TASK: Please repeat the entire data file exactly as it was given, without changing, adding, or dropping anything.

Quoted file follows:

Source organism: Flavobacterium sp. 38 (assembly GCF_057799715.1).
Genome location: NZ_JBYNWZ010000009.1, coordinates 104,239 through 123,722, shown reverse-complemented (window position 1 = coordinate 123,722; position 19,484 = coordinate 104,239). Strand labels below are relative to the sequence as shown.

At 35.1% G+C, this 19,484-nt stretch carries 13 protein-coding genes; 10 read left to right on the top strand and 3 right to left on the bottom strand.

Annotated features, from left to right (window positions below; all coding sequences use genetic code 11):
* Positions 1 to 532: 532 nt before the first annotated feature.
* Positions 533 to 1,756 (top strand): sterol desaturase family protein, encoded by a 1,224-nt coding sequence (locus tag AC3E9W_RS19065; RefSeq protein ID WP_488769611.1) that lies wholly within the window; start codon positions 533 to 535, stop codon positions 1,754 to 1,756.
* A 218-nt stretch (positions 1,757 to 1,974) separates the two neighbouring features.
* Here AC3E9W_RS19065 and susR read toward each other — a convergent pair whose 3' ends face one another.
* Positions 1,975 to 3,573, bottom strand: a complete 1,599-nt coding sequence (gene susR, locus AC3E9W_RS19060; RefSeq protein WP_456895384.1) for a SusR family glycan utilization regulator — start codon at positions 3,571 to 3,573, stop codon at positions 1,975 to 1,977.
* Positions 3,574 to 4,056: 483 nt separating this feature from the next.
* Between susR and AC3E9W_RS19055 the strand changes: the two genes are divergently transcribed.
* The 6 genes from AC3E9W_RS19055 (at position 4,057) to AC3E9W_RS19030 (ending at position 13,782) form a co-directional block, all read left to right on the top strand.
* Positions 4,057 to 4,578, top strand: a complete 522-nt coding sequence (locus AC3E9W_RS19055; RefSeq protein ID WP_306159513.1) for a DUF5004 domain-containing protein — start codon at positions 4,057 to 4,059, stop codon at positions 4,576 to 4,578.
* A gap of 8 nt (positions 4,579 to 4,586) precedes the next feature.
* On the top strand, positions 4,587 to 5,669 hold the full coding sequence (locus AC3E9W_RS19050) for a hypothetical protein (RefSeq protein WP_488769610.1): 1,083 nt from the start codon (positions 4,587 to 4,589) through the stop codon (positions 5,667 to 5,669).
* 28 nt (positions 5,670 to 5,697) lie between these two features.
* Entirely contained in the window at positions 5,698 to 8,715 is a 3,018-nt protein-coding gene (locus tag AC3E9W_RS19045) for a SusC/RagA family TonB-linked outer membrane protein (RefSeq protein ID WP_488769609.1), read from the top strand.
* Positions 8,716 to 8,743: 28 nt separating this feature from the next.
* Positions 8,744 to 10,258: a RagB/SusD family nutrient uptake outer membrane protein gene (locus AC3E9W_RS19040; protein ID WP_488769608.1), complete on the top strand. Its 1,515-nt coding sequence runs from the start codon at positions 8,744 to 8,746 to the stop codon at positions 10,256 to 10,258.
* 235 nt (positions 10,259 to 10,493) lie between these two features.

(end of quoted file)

Source organism: Flavobacterium sp. 38 (assembly GCF_057799715.1).
Genome location: NZ_JBYNWZ010000009.1, coordinates 104,239 through 123,722, shown reverse-complemented (window position 1 = coordinate 123,722; position 19,484 = coordinate 104,239). Strand labels below are relative to the sequence as shown.

At 35.1% G+C, this 19,484-nt stretch carries 13 protein-coding genes; 10 read left to right on the top strand and 3 right to left on the bottom strand.

Annotated features, from left to right (window positions below; all coding sequences use genetic code 11):
* Positions 1 to 532: 532 nt before the first annotated feature.
* Positions 533 to 1,756 (top strand): sterol desaturase family protein, encoded by a 1,224-nt coding sequence (locus tag AC3E9W_RS19065; RefSeq protein ID WP_488769611.1) that lies wholly within the window; start codon positions 533 to 535, stop codon positions 1,754 to 1,756.
* A 218-nt stretch (positions 1,757 to 1,974) separates the two neighbouring features.
* Here AC3E9W_RS19065 and susR read toward each other — a convergent pair whose 3' ends face one another.
* Positions 1,975 to 3,573, bottom strand: a complete 1,599-nt coding sequence (gene susR, locus AC3E9W_RS19060; RefSeq protein WP_456895384.1) for a SusR family glycan utilization regulator — start codon at positions 3,571 to 3,573, stop codon at positions 1,975 to 1,977.
* Positions 3,574 to 4,056: 483 nt separating this feature from the next.
* Between susR and AC3E9W_RS19055 the strand changes: the two genes are divergently transcribed.
* The 6 genes from AC3E9W_RS19055 (at position 4,057) to AC3E9W_RS19030 (ending at position 13,782) form a co-directional block, all read left to right on the top strand.
* Positions 4,057 to 4,578, top strand: a complete 522-nt coding sequence (locus AC3E9W_RS19055; RefSeq protein ID WP_306159513.1) for a DUF5004 domain-containing protein — start codon at positions 4,057 to 4,059, stop codon at positions 4,576 to 4,578.
* A gap of 8 nt (positions 4,579 to 4,586) precedes the next feature.
* On the top strand, positions 4,587 to 5,669 hold the full coding sequence (locus AC3E9W_RS19050) for a hypothetical protein (RefSeq protein WP_488769610.1): 1,083 nt from the start codon (positions 4,587 to 4,589) through the stop codon (positions 5,667 to 5,669).
* 28 nt (positions 5,670 to 5,697) lie between these two features.
* Entirely contained in the window at positions 5,698 to 8,715 is a 3,018-nt protein-coding gene (locus tag AC3E9W_RS19045) for a SusC/RagA family TonB-linked outer membrane protein (RefSeq protein ID WP_488769609.1), read from the top strand.
* Positions 8,716 to 8,743: 28 nt separating this feature from the next.
* Positions 8,744 to 10,258: a RagB/SusD family nutrient uptake outer membrane protein gene (locus AC3E9W_RS19040; protein ID WP_488769608.1), complete on the top strand. Its 1,515-nt coding sequence runs from the start codon at positions 8,744 to 8,746 to the stop codon at positions 10,256 to 10,258.
* 235 nt (positions 10,259 to 10,493) lie between these two features.